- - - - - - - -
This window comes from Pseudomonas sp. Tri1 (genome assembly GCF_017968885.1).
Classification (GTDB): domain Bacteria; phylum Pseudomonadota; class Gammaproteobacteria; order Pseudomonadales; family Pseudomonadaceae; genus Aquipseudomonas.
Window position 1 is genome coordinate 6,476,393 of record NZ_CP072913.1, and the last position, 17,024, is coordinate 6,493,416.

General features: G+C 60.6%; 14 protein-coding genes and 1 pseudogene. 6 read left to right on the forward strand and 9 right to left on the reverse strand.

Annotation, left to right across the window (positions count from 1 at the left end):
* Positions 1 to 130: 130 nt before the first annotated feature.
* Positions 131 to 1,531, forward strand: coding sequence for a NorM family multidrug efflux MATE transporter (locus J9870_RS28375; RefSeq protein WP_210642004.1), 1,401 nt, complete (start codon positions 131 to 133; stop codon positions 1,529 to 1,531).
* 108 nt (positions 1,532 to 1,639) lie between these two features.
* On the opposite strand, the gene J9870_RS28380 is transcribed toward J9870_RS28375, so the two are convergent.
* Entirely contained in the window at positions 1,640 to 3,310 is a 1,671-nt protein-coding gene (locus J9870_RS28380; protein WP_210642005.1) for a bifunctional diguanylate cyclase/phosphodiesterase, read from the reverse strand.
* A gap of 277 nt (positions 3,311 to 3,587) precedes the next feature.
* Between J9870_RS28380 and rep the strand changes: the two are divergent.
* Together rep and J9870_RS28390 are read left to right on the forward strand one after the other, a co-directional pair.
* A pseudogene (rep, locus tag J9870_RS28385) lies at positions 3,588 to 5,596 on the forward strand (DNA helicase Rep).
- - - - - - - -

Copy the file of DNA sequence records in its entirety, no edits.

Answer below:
This window comes from Pseudomonas sp. Tri1 (genome assembly GCF_017968885.1).
Classification (GTDB): domain Bacteria; phylum Pseudomonadota; class Gammaproteobacteria; order Pseudomonadales; family Pseudomonadaceae; genus Aquipseudomonas.
Window position 1 is genome coordinate 6,476,393 of record NZ_CP072913.1, and the last position, 17,024, is coordinate 6,493,416.

General features: G+C 60.6%; 14 protein-coding genes and 1 pseudogene. 6 read left to right on the forward strand and 9 right to left on the reverse strand.

Annotation, left to right across the window (positions count from 1 at the left end):
* Positions 1 to 130: 130 nt before the first annotated feature.
* Positions 131 to 1,531, forward strand: coding sequence for a NorM family multidrug efflux MATE transporter (locus J9870_RS28375; RefSeq protein WP_210642004.1), 1,401 nt, complete (start codon positions 131 to 133; stop codon positions 1,529 to 1,531).
* 108 nt (positions 1,532 to 1,639) lie between these two features.
* On the opposite strand, the gene J9870_RS28380 is transcribed toward J9870_RS28375, so the two are convergent.
* Entirely contained in the window at positions 1,640 to 3,310 is a 1,671-nt protein-coding gene (locus J9870_RS28380; protein WP_210642005.1) for a bifunctional diguanylate cyclase/phosphodiesterase, read from the reverse strand.
* A gap of 277 nt (positions 3,311 to 3,587) precedes the next feature.
* Between J9870_RS28380 and rep the strand changes: the two are divergent.
* Together rep and J9870_RS28390 are read left to right on the forward strand one after the other, a co-directional pair.
* A pseudogene (rep, locus tag J9870_RS28385) lies at positions 3,588 to 5,596 on the forward strand (DNA helicase Rep).